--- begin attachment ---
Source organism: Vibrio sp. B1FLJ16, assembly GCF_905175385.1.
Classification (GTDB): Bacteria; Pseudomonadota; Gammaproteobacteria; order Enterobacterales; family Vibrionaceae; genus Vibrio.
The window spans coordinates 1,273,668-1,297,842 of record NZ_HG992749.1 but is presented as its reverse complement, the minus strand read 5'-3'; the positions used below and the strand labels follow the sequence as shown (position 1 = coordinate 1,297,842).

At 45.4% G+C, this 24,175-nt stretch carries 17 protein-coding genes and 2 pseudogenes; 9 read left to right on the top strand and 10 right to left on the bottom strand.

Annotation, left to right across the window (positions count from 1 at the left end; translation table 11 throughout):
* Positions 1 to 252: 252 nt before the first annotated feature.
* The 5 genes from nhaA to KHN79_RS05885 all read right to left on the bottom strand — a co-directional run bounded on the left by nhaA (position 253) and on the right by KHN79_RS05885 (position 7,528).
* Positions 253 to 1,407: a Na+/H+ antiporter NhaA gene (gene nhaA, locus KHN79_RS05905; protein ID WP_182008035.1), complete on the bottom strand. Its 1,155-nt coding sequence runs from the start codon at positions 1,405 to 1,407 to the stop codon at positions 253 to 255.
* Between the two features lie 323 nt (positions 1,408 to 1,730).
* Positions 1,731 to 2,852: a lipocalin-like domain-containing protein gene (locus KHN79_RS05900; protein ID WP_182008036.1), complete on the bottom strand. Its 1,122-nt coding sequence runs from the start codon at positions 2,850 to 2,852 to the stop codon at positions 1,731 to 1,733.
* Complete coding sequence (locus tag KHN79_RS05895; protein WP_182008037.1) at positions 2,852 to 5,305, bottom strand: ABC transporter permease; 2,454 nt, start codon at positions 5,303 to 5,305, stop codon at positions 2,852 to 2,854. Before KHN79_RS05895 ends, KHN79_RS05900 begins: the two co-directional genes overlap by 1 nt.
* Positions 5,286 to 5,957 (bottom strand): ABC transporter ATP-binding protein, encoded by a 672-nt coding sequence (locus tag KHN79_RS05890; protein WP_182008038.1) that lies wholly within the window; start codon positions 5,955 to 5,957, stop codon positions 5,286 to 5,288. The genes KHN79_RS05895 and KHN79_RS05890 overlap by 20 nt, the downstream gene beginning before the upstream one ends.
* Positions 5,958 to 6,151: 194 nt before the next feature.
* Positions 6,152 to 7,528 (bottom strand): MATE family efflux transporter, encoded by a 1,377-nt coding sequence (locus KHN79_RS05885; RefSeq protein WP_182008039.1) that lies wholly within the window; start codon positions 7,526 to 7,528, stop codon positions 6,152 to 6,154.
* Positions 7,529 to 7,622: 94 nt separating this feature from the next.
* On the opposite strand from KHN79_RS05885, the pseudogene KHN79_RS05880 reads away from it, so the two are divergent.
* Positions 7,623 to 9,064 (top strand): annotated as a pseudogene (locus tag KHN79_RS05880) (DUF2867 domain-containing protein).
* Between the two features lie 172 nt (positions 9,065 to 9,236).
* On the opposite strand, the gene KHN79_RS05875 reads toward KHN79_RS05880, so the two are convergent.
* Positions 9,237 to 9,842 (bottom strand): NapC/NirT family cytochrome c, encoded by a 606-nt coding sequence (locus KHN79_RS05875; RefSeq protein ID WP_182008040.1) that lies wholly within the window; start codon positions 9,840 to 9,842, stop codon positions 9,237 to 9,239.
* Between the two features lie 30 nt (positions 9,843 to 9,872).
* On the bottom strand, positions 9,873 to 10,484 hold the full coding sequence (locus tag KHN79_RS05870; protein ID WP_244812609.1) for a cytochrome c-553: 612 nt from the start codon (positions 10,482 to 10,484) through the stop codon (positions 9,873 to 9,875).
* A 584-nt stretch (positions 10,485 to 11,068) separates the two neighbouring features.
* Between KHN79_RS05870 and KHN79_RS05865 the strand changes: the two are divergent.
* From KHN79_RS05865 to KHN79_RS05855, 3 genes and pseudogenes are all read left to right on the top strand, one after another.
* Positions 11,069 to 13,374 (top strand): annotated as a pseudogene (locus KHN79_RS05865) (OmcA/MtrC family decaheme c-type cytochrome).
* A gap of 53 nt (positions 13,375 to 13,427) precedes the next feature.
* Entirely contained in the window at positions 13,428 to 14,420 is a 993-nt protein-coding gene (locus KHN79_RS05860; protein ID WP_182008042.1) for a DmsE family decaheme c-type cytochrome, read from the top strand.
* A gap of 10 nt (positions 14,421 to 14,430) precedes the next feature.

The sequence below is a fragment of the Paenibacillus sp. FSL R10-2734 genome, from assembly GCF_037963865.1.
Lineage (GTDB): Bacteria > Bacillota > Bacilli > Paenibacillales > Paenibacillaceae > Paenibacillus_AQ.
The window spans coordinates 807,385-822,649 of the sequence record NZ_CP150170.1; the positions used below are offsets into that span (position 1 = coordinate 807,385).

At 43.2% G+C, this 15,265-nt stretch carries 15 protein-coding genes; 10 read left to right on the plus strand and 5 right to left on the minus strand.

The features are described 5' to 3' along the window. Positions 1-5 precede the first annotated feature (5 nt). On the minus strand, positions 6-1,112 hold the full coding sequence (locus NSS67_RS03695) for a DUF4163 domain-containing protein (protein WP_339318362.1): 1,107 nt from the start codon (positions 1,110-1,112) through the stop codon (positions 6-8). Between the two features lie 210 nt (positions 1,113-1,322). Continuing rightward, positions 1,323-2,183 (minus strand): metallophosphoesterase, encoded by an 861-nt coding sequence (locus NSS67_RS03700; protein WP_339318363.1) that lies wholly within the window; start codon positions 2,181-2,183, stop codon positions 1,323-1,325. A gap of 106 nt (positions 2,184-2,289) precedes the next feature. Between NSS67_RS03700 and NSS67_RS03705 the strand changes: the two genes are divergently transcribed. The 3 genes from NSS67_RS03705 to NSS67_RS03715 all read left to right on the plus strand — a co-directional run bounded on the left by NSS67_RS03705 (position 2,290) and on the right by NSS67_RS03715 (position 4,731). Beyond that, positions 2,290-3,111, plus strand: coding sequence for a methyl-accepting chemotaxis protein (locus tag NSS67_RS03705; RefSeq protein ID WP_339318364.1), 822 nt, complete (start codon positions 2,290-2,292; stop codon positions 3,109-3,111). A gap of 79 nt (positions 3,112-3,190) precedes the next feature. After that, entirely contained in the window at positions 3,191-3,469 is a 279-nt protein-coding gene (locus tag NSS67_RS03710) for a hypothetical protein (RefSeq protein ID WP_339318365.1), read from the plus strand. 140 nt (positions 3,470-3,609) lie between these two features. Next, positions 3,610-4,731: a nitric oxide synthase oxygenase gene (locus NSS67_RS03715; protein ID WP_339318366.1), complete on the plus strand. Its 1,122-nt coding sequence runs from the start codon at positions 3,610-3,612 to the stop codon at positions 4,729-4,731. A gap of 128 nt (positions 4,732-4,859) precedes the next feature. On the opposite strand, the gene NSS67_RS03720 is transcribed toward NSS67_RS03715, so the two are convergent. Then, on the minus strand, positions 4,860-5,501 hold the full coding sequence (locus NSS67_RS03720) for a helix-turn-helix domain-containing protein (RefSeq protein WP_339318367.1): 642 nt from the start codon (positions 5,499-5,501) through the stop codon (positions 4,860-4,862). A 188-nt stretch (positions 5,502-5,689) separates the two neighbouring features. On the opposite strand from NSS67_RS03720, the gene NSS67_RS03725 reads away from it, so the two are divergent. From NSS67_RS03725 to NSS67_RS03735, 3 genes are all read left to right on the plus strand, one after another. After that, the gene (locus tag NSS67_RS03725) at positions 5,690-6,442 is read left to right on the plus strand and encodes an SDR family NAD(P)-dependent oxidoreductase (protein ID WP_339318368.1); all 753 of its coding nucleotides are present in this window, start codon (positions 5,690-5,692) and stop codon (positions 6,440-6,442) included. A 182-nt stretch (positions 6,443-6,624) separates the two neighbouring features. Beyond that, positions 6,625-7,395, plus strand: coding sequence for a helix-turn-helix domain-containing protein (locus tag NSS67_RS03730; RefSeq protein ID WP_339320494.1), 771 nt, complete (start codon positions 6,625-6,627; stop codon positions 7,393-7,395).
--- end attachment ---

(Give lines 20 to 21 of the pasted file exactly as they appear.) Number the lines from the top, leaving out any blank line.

* Positions 9,237 to 9,842 (bottom strand): NapC/NirT family cytochrome c, encoded by a 606-nt coding sequence (locus KHN79_RS05875; RefSeq protein ID WP_182008040.1) that lies wholly within the window; start codon positions 9,840 to 9,842, stop codon positions 9,237 to 9,239.
* Between the two features lie 30 nt (positions 9,843 to 9,872).